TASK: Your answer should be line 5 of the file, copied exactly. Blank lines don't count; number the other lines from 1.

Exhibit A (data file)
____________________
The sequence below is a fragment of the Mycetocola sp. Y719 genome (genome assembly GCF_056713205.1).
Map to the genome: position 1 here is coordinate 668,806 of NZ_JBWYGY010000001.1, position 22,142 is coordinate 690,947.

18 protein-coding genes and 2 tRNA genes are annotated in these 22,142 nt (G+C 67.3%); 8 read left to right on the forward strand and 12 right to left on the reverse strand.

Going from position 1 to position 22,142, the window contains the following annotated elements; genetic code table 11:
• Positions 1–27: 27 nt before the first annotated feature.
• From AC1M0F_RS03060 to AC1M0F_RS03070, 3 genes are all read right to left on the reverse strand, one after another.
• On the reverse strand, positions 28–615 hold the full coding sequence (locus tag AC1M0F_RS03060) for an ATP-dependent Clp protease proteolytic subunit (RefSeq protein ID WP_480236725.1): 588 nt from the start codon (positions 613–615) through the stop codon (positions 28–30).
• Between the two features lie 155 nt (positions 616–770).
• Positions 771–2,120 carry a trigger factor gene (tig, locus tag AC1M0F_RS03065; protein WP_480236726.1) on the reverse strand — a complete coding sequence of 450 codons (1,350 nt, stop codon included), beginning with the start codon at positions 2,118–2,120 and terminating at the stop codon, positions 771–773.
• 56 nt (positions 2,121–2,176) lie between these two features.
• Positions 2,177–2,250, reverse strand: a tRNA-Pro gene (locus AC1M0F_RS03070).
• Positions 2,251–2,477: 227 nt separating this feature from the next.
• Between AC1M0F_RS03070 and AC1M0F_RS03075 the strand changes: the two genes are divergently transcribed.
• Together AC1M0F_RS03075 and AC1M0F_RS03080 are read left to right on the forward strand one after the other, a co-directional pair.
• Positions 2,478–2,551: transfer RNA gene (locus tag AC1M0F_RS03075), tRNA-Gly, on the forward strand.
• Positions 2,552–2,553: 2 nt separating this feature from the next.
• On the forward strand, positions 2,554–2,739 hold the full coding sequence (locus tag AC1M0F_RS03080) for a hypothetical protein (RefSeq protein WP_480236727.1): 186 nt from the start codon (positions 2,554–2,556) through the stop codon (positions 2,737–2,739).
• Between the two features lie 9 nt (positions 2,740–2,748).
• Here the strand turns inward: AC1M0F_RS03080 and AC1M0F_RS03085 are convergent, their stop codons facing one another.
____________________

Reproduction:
• Positions 1–27: 27 nt before the first annotated feature.